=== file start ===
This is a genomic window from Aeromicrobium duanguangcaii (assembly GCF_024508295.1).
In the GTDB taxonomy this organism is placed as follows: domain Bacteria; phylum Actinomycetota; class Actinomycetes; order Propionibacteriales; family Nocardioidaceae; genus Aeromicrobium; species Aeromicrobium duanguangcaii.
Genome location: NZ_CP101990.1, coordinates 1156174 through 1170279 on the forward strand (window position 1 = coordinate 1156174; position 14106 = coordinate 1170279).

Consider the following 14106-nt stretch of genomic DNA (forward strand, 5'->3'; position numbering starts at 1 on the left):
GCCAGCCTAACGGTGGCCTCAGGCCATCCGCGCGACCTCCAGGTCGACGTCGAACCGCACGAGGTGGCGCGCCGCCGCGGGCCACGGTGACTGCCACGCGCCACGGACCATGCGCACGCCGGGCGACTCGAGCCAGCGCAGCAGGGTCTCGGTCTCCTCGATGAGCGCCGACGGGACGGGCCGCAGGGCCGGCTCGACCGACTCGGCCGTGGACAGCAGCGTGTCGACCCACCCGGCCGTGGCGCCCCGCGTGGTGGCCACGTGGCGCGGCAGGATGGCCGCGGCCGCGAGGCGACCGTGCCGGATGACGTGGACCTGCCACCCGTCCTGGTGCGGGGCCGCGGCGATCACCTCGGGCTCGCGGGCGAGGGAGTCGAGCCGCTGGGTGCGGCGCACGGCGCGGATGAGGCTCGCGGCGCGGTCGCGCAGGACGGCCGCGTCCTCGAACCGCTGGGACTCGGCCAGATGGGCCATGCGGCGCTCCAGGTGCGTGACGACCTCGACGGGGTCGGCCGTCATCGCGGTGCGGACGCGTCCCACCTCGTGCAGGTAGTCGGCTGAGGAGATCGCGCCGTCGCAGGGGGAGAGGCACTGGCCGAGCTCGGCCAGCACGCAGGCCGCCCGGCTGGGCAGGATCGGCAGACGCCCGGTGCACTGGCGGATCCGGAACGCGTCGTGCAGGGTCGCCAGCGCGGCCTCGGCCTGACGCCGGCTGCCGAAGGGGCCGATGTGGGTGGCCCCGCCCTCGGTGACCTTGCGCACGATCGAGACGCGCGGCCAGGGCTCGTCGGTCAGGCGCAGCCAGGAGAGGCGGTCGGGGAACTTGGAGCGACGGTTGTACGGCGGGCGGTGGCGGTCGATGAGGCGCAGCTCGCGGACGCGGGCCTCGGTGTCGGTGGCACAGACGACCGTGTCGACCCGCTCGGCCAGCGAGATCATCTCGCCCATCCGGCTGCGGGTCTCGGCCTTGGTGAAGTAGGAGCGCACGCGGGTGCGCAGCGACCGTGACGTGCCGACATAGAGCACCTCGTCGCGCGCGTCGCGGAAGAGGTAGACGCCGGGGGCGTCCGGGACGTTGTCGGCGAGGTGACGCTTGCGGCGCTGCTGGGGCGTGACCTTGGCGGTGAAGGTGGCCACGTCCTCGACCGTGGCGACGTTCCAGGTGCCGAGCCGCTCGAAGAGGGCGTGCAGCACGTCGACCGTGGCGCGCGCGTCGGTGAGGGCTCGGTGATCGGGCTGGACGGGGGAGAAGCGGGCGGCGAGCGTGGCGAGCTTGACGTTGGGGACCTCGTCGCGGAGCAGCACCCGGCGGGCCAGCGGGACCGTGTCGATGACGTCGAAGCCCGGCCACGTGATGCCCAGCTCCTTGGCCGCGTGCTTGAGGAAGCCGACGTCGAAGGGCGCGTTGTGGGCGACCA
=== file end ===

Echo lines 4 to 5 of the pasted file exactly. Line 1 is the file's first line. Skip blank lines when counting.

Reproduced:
Consider the following 14106-nt stretch of genomic DNA (forward strand, 5'->3'; position numbering starts at 1 on the left):
GCCAGCCTAACGGTGGCCTCAGGCCATCCGCGCGACCTCCAGGTCGACGTCGAACCGCACGAGGTGGCGCGCCGCCGCGGGCCACGGTGACTGCCACGCGCCACGGACCATGCGCACGCCGGGCGACTCGAGCCAGCGCAGCAGGGTCTCGGTCTCCTCGATGAGCGCCGACGGGACGGGCCGCAGGGCCGGCTCGACCGACTCGGCCGTGGACAGCAGCGTGTCGACCCACCCGGCCGTGGCGCCCCGCGTGGTGGCCACGTGGCGCGGCAGGATGGCCGCGGCCGCGAGGCGACCGTGCCGGATGACGTGGACCTGCCACCCGTCCTGGTGCGGGGCCGCGGCGATCACCTCGGGCTCGCGGGCGAGGGAGTCGAGCCGCTGGGTGCGGCGCACGGCGCGGATGAGGCTCGCGGCGCGGTCGCGCAGGACGGCCGCGTCCTCGAACCGCTGGGACTCGGCCAGATGGGCCATGCGGCGCTCCAGGTGCGTGACGACCTCGACGGGGTCGGCCGTCATCGCGGTGCGGACGCGTCCCACCTCGTGCAGGTAGTCGGCTGAGGAGATCGCGCCGTCGCAGGGGGAGAGGCACTGGCCGAGCTCGGCCAGCACGCAGGCCGCCCGGCTGGGCAGGATCGGCAGACGCCCGGTGCACTGGCGGATCCGGAACGCGTCGTGCAGGGTCGCCAGCGCGGCCTCGGCCTGACGCCGGCTGCCGAAGGGGCCGATGTGGGTGGCCCCGCCCTCGGTGACCTTGCGCACGATCGAGACGCGCGGCCAGGGCTCGTCGGTCAGGCGCAGCCAGGAGAGGCGGTCGGGGAACTTGGAGCGACGGTTGTACGGCGGGCGGTGGCGGTCGATGAGGCGCAGCTCGCGGACGCGGGCCTCGGTGTCGGTGGCACAGACGACCGTGTCGACCCGCTCGGCCAGCGAGATCATCTCGCCCATCCGGCTGCGGGTCTCGGCCTTGGTGAAGTAGGAGCGCACGCGGGTGCGCAGCGACCGTGACGTGCCGACATAGAGCACCTCGTCGCGCGCGTCGCGGAAGAGGTAGACGCCGGGGGCGTCCGGGACGTTGTCGGCGAGGTGACGCTTGCGGCGCTGCTGGGGCGTGACCTTGGCGGTGAAGGTGGCCACGTCCTCGACCGTGGCGACGTTCCAGGTGCCGAGCCGCTCGAAGAGGGCGTGCAGCACGTCGACCGTGGCGCGCGCGTCGGTGAGGGCTCGGTGATCGGGCTGGACGGGGGAGAAGCGGGCGGCGAGCGTGGCGAGCTTGACGTTGGGGACCTCGTCGCGGAGCAGCACCCGGCGGGCCAGCGGGACCGTGTCGATGACGTCGAAGCCCGGCCACGTGATGCCCAGCTCCTTGGCCGCGTGCTTGAGGAAGCCGACGTCGAAGGGCGCGTTGTGGGCGACCA